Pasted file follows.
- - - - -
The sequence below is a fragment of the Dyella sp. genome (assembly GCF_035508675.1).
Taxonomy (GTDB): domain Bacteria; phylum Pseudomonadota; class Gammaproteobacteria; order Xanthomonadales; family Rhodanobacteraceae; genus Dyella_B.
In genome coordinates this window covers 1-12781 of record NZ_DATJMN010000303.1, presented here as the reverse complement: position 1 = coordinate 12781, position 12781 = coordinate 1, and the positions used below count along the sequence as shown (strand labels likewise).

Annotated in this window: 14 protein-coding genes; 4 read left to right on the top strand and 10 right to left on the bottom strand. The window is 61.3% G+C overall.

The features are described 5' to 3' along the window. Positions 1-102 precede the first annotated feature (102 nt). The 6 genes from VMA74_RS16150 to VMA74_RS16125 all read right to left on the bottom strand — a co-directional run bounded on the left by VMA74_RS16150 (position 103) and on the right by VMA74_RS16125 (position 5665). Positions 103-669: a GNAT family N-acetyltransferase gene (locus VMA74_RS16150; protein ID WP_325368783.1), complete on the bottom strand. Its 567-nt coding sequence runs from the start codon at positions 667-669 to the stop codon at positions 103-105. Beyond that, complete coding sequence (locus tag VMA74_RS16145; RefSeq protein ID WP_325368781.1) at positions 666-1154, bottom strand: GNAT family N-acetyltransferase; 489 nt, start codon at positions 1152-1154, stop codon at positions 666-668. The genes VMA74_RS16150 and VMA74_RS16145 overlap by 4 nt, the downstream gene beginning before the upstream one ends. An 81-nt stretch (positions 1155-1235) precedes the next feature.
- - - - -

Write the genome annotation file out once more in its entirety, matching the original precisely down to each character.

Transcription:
The sequence below is a fragment of the Dyella sp. genome (assembly GCF_035508675.1).
Taxonomy (GTDB): domain Bacteria; phylum Pseudomonadota; class Gammaproteobacteria; order Xanthomonadales; family Rhodanobacteraceae; genus Dyella_B.
In genome coordinates this window covers 1-12781 of record NZ_DATJMN010000303.1, presented here as the reverse complement: position 1 = coordinate 12781, position 12781 = coordinate 1, and the positions used below count along the sequence as shown (strand labels likewise).

Annotated in this window: 14 protein-coding genes; 4 read left to right on the top strand and 10 right to left on the bottom strand. The window is 61.3% G+C overall.

The features are described 5' to 3' along the window. Positions 1-102 precede the first annotated feature (102 nt). The 6 genes from VMA74_RS16150 to VMA74_RS16125 all read right to left on the bottom strand — a co-directional run bounded on the left by VMA74_RS16150 (position 103) and on the right by VMA74_RS16125 (position 5665). Positions 103-669: a GNAT family N-acetyltransferase gene (locus VMA74_RS16150; protein ID WP_325368783.1), complete on the bottom strand. Its 567-nt coding sequence runs from the start codon at positions 667-669 to the stop codon at positions 103-105. Beyond that, complete coding sequence (locus tag VMA74_RS16145; RefSeq protein ID WP_325368781.1) at positions 666-1154, bottom strand: GNAT family N-acetyltransferase; 489 nt, start codon at positions 1152-1154, stop codon at positions 666-668. The genes VMA74_RS16150 and VMA74_RS16145 overlap by 4 nt, the downstream gene beginning before the upstream one ends. An 81-nt stretch (positions 1155-1235) precedes the next feature.